Eight rems burning off Jupiter onto the surface of Ganymede. Even with the magnetosphere, eight rems a day. How quickly would the protomolecule grow here, with Jupiter endlessly supplying the energy? Eros had become something frighteningly powerful once the protomolecule had taken hold. Something that could accelerate at incredible speeds without inertia. Something that could, if the reports were right, change the very atmosphere and chemical composition of Venus. And that was with just over a million human hosts and a thousand trillion tons of rocky mass to work with at the beginning.
Ganymede had ten times as many humans and many orders of magnitude more mass than Eros. What could the ancient alien weapon do with such bounty?
Amos threw open the last hatch to the shadow base, and the crew was back in the higher-traffic tunnels of Ganymede. Holden didn’t see anyone acting infected. No mindless zombies staggering through the corridors. No brown vomit coating the walls and floor, filled with the alien virus looking for a host. No Protogen hired thugs shepherding people into the kill zone.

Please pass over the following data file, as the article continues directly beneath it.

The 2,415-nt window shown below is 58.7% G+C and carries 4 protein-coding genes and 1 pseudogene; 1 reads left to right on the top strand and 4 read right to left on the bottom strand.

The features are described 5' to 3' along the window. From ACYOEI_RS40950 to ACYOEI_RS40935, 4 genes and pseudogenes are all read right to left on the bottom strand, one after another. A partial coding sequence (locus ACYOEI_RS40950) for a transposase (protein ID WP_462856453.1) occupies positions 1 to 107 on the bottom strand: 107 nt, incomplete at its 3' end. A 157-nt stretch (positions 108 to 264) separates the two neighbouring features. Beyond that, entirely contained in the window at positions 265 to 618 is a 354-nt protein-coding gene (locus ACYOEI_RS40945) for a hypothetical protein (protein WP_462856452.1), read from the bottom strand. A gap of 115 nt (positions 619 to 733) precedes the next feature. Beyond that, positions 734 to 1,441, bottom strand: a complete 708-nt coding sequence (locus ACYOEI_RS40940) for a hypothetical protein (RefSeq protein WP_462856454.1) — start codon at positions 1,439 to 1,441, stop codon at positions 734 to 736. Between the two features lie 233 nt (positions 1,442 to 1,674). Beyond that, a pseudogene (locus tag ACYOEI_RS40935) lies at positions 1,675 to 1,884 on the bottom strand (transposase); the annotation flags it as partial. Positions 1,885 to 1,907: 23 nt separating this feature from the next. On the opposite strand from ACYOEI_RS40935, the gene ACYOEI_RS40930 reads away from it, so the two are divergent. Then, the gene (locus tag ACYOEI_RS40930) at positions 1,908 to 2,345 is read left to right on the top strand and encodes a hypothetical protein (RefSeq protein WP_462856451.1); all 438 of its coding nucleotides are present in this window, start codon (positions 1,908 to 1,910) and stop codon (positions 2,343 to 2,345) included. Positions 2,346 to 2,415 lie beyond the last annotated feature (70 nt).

Protogen is gone.
An itch at the back of his mind that Holden hadn’t even been aware of pushed its way to the front. Protogen was gone. Holden had helped bring them down. He’d been in the room when the architect of the Eros experiment died. The Martian fleet had nuked Phoebe into a thin gas that was sucked into Saturn’s massive gravity. Eros had crashed into the acidic and autoclave-hot atmosphere of Venus, where no human ships could go. Holden himself had taken Protogen’s only sample of the protomolecule away from them.
So who had brought the protomolecule to Ganymede?
He’d given the sample to Fred Johnson as leverage to be used in the peace talks. The Outer Planets Alliance had gotten a lot of concessions in the chaos that followed the brief inner planets war. But not everything they’d wanted. The inner planets fleets in orbit around Ganymede were proof of that.
Fred had the only sample of the protomolecule left in the solar system. Because Holden had given it to him.